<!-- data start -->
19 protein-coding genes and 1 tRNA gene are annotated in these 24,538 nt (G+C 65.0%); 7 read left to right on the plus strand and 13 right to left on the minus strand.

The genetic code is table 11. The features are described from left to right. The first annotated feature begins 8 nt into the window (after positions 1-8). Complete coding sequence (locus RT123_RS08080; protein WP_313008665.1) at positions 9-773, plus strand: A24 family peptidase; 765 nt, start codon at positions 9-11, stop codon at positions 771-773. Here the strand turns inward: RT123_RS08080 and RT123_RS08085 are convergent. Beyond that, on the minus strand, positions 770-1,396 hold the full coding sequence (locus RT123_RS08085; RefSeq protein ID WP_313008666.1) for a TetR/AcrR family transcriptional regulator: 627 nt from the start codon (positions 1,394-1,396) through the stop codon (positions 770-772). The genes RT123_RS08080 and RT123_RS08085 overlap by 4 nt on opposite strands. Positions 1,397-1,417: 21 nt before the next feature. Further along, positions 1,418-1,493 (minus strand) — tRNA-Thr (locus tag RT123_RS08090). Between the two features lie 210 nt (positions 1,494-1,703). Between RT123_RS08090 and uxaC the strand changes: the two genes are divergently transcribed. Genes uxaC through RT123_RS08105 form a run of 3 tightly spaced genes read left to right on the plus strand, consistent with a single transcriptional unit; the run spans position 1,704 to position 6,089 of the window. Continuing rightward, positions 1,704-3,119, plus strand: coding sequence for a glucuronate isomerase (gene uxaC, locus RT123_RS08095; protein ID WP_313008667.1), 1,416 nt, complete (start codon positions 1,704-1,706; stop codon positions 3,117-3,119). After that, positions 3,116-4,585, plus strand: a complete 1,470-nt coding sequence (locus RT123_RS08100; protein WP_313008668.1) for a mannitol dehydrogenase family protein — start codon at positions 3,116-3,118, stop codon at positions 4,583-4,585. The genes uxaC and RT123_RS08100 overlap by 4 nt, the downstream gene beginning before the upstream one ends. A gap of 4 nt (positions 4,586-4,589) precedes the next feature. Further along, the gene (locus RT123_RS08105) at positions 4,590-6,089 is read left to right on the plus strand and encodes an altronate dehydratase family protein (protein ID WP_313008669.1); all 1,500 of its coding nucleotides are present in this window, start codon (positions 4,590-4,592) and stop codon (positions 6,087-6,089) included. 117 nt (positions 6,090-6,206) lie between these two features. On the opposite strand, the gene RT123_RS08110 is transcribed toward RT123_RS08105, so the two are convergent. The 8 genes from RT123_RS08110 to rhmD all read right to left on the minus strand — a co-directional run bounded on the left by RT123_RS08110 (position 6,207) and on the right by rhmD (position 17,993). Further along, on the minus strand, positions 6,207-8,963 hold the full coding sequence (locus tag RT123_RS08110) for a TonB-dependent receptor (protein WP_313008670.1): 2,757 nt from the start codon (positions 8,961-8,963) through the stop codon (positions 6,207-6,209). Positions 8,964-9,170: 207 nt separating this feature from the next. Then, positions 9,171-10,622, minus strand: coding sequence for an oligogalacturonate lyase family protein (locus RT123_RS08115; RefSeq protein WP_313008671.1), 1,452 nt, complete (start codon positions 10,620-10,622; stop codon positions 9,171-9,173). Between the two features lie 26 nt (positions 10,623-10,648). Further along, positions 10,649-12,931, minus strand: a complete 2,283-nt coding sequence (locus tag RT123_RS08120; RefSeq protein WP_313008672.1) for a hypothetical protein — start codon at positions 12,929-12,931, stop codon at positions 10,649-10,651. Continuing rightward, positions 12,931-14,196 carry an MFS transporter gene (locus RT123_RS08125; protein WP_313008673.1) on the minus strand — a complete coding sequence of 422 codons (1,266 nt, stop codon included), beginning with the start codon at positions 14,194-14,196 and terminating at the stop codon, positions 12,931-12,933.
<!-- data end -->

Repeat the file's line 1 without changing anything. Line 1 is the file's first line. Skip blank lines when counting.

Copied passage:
19 protein-coding genes and 1 tRNA gene are annotated in these 24,538 nt (G+C 65.0%); 7 read left to right on the plus strand and 13 right to left on the minus strand.